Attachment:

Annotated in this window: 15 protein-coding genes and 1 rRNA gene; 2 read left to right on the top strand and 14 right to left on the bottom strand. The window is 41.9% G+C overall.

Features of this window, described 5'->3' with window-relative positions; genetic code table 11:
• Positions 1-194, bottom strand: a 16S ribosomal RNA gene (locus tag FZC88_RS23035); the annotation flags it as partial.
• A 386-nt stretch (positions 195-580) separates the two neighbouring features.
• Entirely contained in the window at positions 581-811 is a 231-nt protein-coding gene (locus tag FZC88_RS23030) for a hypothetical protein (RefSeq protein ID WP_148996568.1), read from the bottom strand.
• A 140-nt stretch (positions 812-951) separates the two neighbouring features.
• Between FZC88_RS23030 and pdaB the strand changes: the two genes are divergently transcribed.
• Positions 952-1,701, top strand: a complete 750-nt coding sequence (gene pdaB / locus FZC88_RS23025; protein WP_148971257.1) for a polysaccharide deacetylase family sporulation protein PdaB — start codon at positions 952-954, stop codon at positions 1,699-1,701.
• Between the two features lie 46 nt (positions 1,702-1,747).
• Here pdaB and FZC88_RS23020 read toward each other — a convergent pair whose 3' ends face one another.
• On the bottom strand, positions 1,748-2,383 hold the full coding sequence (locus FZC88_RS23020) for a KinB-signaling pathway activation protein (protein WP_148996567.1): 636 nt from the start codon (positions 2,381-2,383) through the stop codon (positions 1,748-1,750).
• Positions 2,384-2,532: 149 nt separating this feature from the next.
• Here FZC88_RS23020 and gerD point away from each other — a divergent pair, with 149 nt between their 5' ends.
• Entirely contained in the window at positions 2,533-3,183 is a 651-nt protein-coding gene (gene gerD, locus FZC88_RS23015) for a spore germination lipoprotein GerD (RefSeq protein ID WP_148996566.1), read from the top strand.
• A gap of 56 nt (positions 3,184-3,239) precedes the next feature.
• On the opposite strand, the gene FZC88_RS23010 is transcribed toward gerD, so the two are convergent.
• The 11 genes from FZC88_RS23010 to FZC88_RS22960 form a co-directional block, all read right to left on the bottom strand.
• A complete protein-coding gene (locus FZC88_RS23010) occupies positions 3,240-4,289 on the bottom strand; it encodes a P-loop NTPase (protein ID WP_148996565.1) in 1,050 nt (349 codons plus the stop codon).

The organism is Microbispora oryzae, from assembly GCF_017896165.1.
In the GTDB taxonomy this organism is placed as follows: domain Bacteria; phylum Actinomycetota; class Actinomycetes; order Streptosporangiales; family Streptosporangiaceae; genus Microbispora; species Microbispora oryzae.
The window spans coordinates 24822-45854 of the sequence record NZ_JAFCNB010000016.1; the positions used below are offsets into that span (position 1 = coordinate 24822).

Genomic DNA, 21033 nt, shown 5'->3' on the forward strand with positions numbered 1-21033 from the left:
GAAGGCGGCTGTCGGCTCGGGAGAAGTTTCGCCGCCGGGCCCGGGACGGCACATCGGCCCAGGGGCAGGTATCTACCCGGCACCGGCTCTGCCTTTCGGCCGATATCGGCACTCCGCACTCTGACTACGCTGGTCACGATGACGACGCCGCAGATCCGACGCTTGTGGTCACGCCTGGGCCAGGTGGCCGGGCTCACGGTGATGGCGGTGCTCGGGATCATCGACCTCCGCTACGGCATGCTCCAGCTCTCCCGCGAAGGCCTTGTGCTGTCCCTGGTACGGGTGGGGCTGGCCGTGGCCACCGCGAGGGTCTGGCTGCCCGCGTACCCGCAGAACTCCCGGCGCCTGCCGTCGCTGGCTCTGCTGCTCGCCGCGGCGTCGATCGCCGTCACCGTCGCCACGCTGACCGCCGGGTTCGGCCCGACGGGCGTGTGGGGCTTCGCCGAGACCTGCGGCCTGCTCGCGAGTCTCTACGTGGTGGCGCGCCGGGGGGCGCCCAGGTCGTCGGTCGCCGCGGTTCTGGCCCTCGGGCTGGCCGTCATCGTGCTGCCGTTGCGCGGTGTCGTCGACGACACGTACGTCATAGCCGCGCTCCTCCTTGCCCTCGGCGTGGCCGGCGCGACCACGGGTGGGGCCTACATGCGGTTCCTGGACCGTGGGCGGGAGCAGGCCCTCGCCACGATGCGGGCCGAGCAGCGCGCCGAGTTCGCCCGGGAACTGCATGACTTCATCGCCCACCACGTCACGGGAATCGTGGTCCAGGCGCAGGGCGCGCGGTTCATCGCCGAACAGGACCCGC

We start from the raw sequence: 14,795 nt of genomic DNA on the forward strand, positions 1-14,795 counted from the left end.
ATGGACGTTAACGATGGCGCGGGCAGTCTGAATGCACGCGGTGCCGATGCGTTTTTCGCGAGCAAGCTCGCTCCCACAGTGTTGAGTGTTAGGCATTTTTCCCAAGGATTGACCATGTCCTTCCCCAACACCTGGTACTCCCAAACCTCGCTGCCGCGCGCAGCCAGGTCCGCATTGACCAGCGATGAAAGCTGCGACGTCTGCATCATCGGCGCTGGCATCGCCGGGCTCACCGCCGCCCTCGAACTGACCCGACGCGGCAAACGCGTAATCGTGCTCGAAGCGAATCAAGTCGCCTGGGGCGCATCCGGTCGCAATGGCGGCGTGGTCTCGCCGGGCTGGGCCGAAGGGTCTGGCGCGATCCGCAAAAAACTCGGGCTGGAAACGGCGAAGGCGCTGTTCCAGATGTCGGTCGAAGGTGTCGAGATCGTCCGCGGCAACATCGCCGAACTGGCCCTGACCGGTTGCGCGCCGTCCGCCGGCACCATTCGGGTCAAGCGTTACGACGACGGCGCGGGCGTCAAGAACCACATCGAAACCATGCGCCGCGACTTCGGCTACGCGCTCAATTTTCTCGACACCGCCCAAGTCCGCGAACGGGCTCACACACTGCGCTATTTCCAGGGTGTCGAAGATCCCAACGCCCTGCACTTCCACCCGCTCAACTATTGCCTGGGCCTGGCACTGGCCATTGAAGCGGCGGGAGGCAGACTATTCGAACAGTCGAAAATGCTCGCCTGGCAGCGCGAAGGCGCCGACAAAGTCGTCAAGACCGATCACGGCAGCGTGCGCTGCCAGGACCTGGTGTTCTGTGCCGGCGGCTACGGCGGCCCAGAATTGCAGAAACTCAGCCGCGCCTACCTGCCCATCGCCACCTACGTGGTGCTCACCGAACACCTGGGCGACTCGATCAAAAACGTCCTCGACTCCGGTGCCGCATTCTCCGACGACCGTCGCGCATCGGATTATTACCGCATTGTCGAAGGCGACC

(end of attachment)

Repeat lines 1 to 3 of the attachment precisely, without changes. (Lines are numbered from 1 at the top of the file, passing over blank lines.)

Annotated in this window: 15 protein-coding genes and 1 rRNA gene; 2 read left to right on the top strand and 14 right to left on the bottom strand. The window is 41.9% G+C overall.

Features of this window, described 5'->3' with window-relative positions; genetic code table 11:
• Positions 1-194, bottom strand: a 16S ribosomal RNA gene (locus tag FZC88_RS23035); the annotation flags it as partial.